There's nothing like hearing the beautiful Music of Toni Morrison's voice reading her own work. You move as if between dream and reality, between rememory and illusion, between truth and time, alongside the complex, flawed and all-too-human characters. Of course, to some Caucasian listeners unaccustomed to the heavily dialectical reading, there may be some short adjustment. But if the listener is patient and attentive, and feels the words instead of trying to interpret them, the experience is profoundly moving and enlightening. Thank you Toni Morrison for giving such a rare and perfect gem to the audiobook world!
I have just started listening to this book, and have decided that I will have to buy a printed copy and read its text concurrently while listening in order to make it to the end. This is the third audiobook I have purchased which is read aloud by its author, and it will be the last. I cannot understand Ms Morrison's pronunciation of many of the words. There is no differentiation in voice, so one doesn't know what character is talking or thinking. There are no pauses between the paragraphs or shifts in the time periods. [Contrast the amateurish reading of Beloved with the professionally read "The Sound and The Fury"--an even more diffcult book to follow.] Frankly, Ms Morrison is not a professional reader and subscribers are cautioned to listen to the sample [which I did not] before purchasing this audiobook. Unfortunately, Beloved is only available as an audiobook read by Ms Morrison. So readers of this review don't think I am picking on Toni Morrison, Charles Frazier's self-read of Cold Mountain suffers from the same deficiencies. Does any one know why the producers of audiobooks allow authors to read their own books? I will guess that it all has to do with retaining copyrights and royalties by the author and the author's agent.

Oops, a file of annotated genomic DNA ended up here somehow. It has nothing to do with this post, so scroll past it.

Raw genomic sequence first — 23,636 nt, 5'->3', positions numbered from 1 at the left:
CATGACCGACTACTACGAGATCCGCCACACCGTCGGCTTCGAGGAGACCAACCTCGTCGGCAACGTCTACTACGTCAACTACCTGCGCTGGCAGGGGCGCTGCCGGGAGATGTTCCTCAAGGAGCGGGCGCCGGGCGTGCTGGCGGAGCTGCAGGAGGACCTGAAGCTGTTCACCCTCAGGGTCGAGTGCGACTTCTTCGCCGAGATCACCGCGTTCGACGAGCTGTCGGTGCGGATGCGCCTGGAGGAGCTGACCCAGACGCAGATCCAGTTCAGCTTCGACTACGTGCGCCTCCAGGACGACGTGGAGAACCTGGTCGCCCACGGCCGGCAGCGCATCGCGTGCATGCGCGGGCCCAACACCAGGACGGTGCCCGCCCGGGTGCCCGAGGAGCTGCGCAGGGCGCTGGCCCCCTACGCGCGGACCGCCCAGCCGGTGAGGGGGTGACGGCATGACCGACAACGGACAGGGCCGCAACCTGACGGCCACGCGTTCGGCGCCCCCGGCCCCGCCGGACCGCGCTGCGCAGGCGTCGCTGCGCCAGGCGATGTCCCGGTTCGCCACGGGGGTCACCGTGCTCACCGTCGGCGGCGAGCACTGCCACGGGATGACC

Rated by the NY Times as the best American novel of the last 25 years, I decided to try *Beloved* by Toni Morrison. I had serious difficulty liking this book at first. It seemed to me that in the first hour or so of this book, the narrator *told* me how the characters felt. I thought, "Wouldn't it have been better to *show* me, rather than *tell* me?" I thought to myself, "Either Nobel Prize winning fiction is not what it used to be, or I am seriously deficient in my literary appreciation." I suspect that my own lack of appreciation was at fault, but I would be remiss if I did not mention that I frequently had difficulty staying awake, especially in the first half of this novel. "Suspense as taut as a rope," to quote the publisher, would not have been my tag for this book. Some friends told me, "Yes, Toni Morrison takes some getting used to." Others said, "Yes, I hear it's problematic to read. That's why I decided not to read it." Ultimately, I am very glad that I finished this book, because it had a powerful effect on me. The characters and the dilemmas they faced were fascinating and gripping. Be forewarned, however, that this novel requires active participation of the reader: it's some work to read it. The best way for me to describe it is to say that the novel contains a series of fragmentary episodes, often incompletely described. You, as the reader, have to try to piece together the events. There are abrupt shifts of time and place. Again, there is often no explicit guidance. The reader must infer where in time and place the narrative has jumped to. Perhaps, as a reader, I found it to be rather too arduous. However, in the last third or so of the novel, when all the pieces start coming together, the novel's accumulated effect was riveting. Now that I understand more about the novel's structure, I wonder whether I might enjoy re-reading (re-listening?) to it in a few years.